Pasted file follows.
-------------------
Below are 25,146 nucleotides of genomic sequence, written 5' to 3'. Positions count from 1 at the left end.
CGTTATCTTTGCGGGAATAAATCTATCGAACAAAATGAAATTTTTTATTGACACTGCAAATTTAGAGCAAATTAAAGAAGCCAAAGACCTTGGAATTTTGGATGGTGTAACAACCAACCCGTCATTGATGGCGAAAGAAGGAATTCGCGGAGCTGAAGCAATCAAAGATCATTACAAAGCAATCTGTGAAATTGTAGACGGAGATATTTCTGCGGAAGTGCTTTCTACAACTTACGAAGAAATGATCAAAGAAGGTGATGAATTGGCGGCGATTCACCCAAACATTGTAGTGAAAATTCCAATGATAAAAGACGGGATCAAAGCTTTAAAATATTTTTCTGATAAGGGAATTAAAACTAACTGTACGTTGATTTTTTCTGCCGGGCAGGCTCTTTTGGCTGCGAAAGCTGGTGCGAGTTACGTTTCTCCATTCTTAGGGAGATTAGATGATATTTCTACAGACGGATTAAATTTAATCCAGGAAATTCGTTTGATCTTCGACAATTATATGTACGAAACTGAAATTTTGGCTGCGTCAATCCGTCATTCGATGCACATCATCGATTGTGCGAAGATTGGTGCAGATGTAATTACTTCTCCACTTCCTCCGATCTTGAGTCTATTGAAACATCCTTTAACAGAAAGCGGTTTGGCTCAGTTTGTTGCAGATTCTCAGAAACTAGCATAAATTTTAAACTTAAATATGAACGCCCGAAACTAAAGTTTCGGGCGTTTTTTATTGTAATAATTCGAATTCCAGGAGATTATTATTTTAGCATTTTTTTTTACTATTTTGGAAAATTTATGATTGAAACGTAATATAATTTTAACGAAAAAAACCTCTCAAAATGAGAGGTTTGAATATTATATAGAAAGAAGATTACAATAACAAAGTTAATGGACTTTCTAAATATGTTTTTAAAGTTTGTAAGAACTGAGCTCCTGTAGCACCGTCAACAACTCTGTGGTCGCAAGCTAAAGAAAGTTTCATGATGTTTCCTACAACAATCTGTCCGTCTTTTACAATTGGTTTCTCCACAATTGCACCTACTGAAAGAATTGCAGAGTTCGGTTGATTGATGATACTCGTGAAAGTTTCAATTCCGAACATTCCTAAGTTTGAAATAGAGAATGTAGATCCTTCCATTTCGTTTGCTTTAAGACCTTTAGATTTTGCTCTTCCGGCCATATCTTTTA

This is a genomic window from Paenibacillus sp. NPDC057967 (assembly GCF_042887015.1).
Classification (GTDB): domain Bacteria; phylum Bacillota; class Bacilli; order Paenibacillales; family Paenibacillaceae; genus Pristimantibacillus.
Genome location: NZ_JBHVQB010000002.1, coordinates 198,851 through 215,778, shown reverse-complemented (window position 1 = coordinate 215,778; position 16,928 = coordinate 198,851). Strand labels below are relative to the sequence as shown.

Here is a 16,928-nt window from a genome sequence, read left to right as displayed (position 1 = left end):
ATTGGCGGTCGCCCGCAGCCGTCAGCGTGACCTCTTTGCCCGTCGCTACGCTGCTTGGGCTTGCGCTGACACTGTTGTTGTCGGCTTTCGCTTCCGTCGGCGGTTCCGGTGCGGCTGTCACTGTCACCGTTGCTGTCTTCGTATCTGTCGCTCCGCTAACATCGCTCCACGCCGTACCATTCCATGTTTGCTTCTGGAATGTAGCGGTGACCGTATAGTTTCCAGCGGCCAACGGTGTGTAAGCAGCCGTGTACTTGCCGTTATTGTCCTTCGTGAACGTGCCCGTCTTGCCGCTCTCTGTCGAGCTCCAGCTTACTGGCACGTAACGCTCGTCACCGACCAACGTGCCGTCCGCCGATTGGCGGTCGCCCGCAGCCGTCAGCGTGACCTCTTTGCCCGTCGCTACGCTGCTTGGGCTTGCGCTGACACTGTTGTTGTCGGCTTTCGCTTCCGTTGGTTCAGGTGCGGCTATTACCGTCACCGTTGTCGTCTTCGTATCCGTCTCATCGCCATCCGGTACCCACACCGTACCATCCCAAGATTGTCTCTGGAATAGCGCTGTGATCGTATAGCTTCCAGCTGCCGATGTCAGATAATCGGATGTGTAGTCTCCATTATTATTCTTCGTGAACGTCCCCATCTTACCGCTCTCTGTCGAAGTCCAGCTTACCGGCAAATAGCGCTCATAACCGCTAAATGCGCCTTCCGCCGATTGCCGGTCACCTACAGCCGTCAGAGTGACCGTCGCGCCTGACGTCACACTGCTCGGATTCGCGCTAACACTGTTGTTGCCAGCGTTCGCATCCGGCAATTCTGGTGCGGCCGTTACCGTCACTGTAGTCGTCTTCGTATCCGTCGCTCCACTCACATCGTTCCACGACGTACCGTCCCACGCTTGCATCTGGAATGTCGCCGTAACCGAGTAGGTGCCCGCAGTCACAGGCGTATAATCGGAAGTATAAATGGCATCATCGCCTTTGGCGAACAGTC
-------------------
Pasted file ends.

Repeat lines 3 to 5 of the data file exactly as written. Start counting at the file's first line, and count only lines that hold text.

This is a genomic window from Paenibacillus sp. NPDC057967 (assembly GCF_042887015.1).
Classification (GTDB): domain Bacteria; phylum Bacillota; class Bacilli; order Paenibacillales; family Paenibacillaceae; genus Pristimantibacillus.
Genome location: NZ_JBHVQB010000002.1, coordinates 198,851 through 215,778, shown reverse-complemented (window position 1 = coordinate 215,778; position 16,928 = coordinate 198,851). Strand labels below are relative to the sequence as shown.